Thermosets are widely used in electronic packaging materials, composite materials, adhesives and coatings, due to their excellent mechanical properties, thermal properties, dimensional stability and chemical stability. Nevertheless, thermosets are difficult to recycle because of highly chemically cross-linked three-dimensional (3D) networks.
Introducing dynamic covalent bonds into the cross-linked networks of thermosets can realize the recycling and reprocessing of thermosets like thermoplastics. Meanwhile, dynamic covalent networks also possess various properties, such as the controlled degradation, welding, self-healing, stimulus response, etc. However, the dynamic covalent bonds often lead to the creep and poor dimensional stability of resins, thus limiting their large-scale applications in structural materials.
To address this issue, researchers at NIMTE designed an asymmetric acetal structure to achieve thermosets with excellent water resistance, high temperature creep resistance, and mechanical properties. Through one-step “click” cross-linking, reprocessed thermosets were obtained from the phenolic resin and 1,4-cyclohexanedimethanol divinyl ether. The synthesis process was free from catalysts and solvents and small-molecule byproducts.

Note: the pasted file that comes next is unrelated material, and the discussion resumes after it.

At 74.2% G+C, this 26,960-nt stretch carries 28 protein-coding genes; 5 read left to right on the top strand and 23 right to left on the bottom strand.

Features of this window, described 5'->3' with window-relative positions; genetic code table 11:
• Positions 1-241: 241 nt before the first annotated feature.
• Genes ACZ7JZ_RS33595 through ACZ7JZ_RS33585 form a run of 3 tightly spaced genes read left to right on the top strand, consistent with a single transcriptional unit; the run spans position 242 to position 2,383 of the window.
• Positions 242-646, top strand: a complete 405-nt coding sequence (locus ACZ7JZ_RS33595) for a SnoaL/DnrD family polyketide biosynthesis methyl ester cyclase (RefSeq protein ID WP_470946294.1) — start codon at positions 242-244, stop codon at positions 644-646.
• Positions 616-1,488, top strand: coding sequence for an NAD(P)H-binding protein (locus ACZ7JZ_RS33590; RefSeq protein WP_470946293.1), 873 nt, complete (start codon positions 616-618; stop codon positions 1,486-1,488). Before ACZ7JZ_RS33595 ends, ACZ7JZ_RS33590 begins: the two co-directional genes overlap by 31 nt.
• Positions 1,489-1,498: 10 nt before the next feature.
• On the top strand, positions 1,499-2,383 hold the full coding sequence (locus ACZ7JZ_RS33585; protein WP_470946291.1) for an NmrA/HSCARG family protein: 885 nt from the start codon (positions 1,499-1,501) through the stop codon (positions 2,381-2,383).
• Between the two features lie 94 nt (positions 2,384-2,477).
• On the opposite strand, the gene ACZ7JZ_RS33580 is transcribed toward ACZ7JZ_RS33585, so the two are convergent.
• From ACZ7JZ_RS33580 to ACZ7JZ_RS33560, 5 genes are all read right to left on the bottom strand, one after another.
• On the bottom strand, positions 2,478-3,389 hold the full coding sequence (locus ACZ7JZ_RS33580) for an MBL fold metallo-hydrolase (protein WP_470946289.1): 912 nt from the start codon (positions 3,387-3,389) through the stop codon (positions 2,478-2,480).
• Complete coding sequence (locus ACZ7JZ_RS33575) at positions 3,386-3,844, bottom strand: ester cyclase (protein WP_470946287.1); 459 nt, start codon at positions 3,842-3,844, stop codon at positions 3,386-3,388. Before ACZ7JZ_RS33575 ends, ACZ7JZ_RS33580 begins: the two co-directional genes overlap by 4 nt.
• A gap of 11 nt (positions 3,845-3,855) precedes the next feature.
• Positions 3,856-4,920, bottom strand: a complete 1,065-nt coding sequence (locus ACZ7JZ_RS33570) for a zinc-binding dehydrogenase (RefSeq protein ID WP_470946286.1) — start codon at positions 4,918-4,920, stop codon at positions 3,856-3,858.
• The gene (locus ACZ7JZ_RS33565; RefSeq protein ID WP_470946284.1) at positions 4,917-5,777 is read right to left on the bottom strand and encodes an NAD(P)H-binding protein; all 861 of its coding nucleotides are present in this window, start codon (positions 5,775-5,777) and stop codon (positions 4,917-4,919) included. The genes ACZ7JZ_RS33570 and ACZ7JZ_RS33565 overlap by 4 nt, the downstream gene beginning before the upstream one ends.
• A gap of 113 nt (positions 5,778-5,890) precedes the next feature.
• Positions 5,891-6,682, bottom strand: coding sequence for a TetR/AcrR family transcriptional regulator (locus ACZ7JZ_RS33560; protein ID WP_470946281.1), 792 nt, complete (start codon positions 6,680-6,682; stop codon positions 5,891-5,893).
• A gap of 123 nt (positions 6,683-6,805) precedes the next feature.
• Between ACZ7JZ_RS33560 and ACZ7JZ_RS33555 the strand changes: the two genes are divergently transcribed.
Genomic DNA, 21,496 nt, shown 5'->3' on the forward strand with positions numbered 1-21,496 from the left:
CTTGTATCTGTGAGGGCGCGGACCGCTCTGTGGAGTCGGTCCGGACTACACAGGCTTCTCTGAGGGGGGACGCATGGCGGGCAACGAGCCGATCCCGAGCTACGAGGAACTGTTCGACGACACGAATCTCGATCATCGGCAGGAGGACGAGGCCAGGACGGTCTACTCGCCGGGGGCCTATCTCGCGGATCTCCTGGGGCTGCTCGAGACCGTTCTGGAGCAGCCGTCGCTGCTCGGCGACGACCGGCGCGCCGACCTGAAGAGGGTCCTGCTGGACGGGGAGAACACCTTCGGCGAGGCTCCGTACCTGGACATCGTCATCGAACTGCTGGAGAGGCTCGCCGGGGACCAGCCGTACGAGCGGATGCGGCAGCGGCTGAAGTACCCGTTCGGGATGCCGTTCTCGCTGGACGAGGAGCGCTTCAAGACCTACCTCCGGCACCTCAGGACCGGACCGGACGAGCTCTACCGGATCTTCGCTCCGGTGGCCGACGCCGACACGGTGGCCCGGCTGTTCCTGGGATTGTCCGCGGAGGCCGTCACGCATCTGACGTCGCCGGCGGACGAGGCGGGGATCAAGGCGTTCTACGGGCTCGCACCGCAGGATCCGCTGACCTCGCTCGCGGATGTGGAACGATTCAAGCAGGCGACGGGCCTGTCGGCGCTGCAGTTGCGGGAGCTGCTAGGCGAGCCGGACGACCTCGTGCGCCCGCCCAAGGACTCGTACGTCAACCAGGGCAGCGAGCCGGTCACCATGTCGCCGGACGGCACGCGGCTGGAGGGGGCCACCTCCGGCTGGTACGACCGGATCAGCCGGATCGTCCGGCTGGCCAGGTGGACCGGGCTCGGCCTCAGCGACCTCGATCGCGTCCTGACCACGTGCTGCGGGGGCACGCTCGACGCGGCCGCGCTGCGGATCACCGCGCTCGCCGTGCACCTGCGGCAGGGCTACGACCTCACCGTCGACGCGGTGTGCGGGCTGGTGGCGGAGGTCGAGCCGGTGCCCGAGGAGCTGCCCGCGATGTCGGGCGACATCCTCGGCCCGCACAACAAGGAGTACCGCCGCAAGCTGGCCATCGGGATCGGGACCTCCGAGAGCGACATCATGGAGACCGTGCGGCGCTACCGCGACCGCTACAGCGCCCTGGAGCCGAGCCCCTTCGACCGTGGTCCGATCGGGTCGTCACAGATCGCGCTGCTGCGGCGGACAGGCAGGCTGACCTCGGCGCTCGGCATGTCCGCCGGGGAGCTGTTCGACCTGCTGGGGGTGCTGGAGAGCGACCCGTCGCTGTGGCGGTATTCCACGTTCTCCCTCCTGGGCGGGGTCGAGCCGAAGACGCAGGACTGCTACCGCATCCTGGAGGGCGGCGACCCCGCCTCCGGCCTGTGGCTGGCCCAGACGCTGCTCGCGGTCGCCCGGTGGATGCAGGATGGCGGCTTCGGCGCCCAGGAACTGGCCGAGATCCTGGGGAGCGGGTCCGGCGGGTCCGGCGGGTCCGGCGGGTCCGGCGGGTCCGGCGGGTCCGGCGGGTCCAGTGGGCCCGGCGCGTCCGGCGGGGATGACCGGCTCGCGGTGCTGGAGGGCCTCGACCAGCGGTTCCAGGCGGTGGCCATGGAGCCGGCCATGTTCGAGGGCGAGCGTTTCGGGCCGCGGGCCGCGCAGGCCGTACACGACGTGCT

The asymmetric acetal-type reprocessed thermosets showed excellent creep resistance at high temperature even up to 100 °C. Based on the study of small molecule model compounds, acetal exchange at high temperature followed the dissociation mechanism, demonstrating the outstanding reprocessing properties. In addition, the developed thermosets containing asymmetric acetal exhibited high stability in hot water or water/organic solvents. Moreover, their excellent water resistance did not affect their degradation and recycle performances, since the thermosets could be degraded and recovered in a mixed solution of 0.1M HCl water /acetone at 50 °C to obtain the original phenolic resin efficiently, which has realized the controlled degradation and recovery of thermosetting resins under mild conditions.
The study provided a facile, green and efficient method to produce readily dual-recyclable (reprocess recyclable and chemically recyclable) thermosets with excellent performance and stability, which promised thermosets containing asymmetrical acetal a bright future in practical applications as recyclable thermosets.
This work was financially supported by the National Natural Science Foundation of China, the Youth Innovation Promotion Association, CAS, and the Natural Science Foundation of Zhejiang Province. The study was published in Macromolecules.